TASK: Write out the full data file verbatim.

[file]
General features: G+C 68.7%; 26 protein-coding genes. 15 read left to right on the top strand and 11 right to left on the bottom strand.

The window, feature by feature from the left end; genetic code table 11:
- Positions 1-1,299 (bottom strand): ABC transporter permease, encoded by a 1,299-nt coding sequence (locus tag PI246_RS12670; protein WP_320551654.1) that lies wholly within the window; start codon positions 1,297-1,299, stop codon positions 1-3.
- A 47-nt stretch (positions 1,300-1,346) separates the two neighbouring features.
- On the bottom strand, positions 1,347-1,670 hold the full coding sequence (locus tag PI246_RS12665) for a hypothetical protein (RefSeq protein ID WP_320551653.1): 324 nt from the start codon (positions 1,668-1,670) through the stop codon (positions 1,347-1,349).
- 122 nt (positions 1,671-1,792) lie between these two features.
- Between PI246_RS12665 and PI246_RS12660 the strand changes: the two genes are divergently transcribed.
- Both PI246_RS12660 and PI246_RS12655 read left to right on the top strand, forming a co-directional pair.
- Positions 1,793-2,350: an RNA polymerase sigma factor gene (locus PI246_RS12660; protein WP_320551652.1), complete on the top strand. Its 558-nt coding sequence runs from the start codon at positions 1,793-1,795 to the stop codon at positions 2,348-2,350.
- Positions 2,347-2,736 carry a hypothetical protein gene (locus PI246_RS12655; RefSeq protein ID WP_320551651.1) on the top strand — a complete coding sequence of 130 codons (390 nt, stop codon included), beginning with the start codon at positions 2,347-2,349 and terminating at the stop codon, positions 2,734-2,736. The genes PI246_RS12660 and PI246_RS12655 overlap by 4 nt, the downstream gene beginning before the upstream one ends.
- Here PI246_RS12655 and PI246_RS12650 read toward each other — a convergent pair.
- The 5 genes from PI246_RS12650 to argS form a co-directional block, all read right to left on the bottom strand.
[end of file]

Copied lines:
General features: G+C 68.7%; 26 protein-coding genes. 15 read left to right on the top strand and 11 right to left on the bottom strand.

The window, feature by feature from the left end; genetic code table 11:
- Positions 1-1,299 (bottom strand): ABC transporter permease, encoded by a 1,299-nt coding sequence (locus tag PI246_RS12670; protein WP_320551654.1) that lies wholly within the window; start codon positions 1,297-1,299, stop codon positions 1-3.
- A 47-nt stretch (positions 1,300-1,346) separates the two neighbouring features.
- On the bottom strand, positions 1,347-1,670 hold the full coding sequence (locus tag PI246_RS12665) for a hypothetical protein (RefSeq protein ID WP_320551653.1): 324 nt from the start codon (positions 1,668-1,670) through the stop codon (positions 1,347-1,349).
- 122 nt (positions 1,671-1,792) lie between these two features.
- Between PI246_RS12665 and PI246_RS12660 the strand changes: the two genes are divergently transcribed.
- Both PI246_RS12660 and PI246_RS12655 read left to right on the top strand, forming a co-directional pair.
- Positions 1,793-2,350: an RNA polymerase sigma factor gene (locus PI246_RS12660; protein WP_320551652.1), complete on the top strand. Its 558-nt coding sequence runs from the start codon at positions 1,793-1,795 to the stop codon at positions 2,348-2,350.
- Positions 2,347-2,736 carry a hypothetical protein gene (locus PI246_RS12655; RefSeq protein ID WP_320551651.1) on the top strand — a complete coding sequence of 130 codons (390 nt, stop codon included), beginning with the start codon at positions 2,347-2,349 and terminating at the stop codon, positions 2,734-2,736. The genes PI246_RS12660 and PI246_RS12655 overlap by 4 nt, the downstream gene beginning before the upstream one ends.
- Here PI246_RS12655 and PI246_RS12650 read toward each other — a convergent pair.
- The 5 genes from PI246_RS12650 to argS form a co-directional block, all read right to left on the bottom strand.